7 ways to take your content mobile

mobile web content

Mobile access to web content is a key trend in digital marketing, with many companies adopting a mobile first strategy.  Desktop-only sites are set to become dinosaurs, so now’s the time to refresh your web strategy with mobile in mind. The options for taking your content mobile can be confusing – responsive and adaptive design, hybrid and native apps, or a separate mobile site – so here’s a brief guide to the seven key ways to take your content mobile.

Why mobile?

Without doubt the proportion of website visits from mobiles and tablets is growing, with estimates of around 30% depending on the sector. At the same time we know that visitors are using multiple devices to access the web, so any mobile content strategy needs to recognise that users aren’t in silos and will switch from desktop to mobile to tablet at different times. Visitor behaviours are emerging that can give clarity to a mobile strategy as, for instance, visitors are less likely to transact via smartphone than via tablet or desktop.

So how do you ensure that your online content is accessible anytime, anyplace, anywhere? (what we call “Martini Marketing”) Here we outline the seven key ways to take your content mobile.

1. Standard website

If you’re a small business, or an organisation with a huge library of web content, then a standard website may still be a good option for you.  It keeps all content in one place, making it easier to manage. Most mobile devices allow you to zoom in to read content, so whilst it is not optimised for mobile your content is still accessible.

For: The whole of your content is available to all viewers. It puts user in control of their user experience, not making any assumptions as to what the user wants to navigate to.

Against: Navigation and images can disrupt user experience, as the navigation that works for a desktop website won’t work for mobile, for instance button and links will be too small for touch screen devices. To counter this you would need to design your site with all devices in mind, which could make for a pretty bland desktop experience.

2. Responsive design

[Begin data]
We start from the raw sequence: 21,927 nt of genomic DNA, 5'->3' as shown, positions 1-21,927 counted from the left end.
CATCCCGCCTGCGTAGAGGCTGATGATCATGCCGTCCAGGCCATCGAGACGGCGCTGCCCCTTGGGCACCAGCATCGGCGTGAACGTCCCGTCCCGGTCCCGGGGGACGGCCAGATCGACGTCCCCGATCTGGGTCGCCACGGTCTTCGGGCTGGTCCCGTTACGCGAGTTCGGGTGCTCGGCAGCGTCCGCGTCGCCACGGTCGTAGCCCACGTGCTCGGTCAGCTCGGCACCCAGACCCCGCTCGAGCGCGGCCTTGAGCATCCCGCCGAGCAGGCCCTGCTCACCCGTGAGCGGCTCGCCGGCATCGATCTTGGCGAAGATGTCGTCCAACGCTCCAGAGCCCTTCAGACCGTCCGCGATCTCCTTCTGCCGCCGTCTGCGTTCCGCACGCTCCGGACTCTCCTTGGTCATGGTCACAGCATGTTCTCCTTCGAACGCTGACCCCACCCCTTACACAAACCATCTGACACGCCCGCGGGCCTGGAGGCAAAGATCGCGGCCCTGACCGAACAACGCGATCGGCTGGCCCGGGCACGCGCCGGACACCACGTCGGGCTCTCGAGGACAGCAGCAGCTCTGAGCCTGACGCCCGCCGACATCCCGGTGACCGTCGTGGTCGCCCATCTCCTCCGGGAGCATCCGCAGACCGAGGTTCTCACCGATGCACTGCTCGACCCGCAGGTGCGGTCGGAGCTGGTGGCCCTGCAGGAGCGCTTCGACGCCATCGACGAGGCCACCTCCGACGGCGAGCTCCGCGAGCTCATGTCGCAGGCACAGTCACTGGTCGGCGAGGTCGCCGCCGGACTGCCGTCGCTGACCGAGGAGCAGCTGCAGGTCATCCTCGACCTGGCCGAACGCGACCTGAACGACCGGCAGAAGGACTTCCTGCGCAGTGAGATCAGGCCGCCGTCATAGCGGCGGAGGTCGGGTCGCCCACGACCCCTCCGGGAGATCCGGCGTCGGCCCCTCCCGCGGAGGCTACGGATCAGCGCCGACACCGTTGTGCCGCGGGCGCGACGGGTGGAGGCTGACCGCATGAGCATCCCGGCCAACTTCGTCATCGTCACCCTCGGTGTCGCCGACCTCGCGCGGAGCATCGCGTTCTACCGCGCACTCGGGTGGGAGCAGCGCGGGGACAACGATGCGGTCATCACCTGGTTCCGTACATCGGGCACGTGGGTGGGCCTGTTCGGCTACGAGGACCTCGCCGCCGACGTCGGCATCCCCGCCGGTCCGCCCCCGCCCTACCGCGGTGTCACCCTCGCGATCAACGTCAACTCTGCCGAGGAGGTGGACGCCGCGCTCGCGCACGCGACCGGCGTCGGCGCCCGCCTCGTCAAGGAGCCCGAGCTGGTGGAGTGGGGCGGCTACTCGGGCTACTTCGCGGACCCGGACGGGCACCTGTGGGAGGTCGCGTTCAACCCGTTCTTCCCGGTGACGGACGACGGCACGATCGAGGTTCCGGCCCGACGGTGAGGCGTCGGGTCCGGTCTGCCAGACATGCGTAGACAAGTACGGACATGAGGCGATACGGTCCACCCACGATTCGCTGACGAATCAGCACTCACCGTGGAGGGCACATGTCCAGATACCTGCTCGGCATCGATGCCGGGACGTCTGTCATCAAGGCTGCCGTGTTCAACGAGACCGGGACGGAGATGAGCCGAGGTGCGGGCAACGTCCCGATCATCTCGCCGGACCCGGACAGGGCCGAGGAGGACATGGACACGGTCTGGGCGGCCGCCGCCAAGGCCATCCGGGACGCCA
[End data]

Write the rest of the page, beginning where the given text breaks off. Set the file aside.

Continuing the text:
Responsive design is a device-neutral design principle, meaning that the design should look great no matter how you view it.

Your site is reconfigured by the browser, adapting to the size and functionality of device being used. This means that the elements on the page are re-arranged depending on the screen size.  You can test this by changing desktop browser size for the examples below.

For: Businesses can have their entire site available to all users, with scalable images. The site design prioritises the elements that are most likely to be of interest to users of each device, and strips away the other aspects to improve the user experience.

Against: Because you and your web designers will determine the features and content that are available for each device, and the order in which they are displayed on the page, you are making decisions on behalf of the customer as to what they want to see. This could annoy the visitor or be damaging to the business if you get it wrong.

Whilst some differences in user behaviour are catered for, the content and design are not fully optimised for specific devices or user behaviours. Check out these examples: – notice the nice change to icons when using smaller browser sizes

3. Adaptive design

In the case of Adaptive design, the web server identifies which device being used and displays a different layout accordingly. This ensures that the user experience is optimised, and takes into account the different screen sizes of each and every smartphone or tablet device. Think of it in terms of different templates for each device, in which your content is shown.

For: All of your content is still in one CMS, but is being shown differently for each device, and you can choose to highlight different content or versions of the site for each device.

Against: To be effective you need to keep up to date with all device innovations – for instance new smartphone screensizes, Smart TV, Google Glasses and so on, which will be quite an investment. Again, you are making assumptions as to what different users want to see in terms of design and content, which might not be what they actually want.

I’ve struggled to find any great adaptive design examples – if you can recommend any please share via the comments section below.

4. Mobile website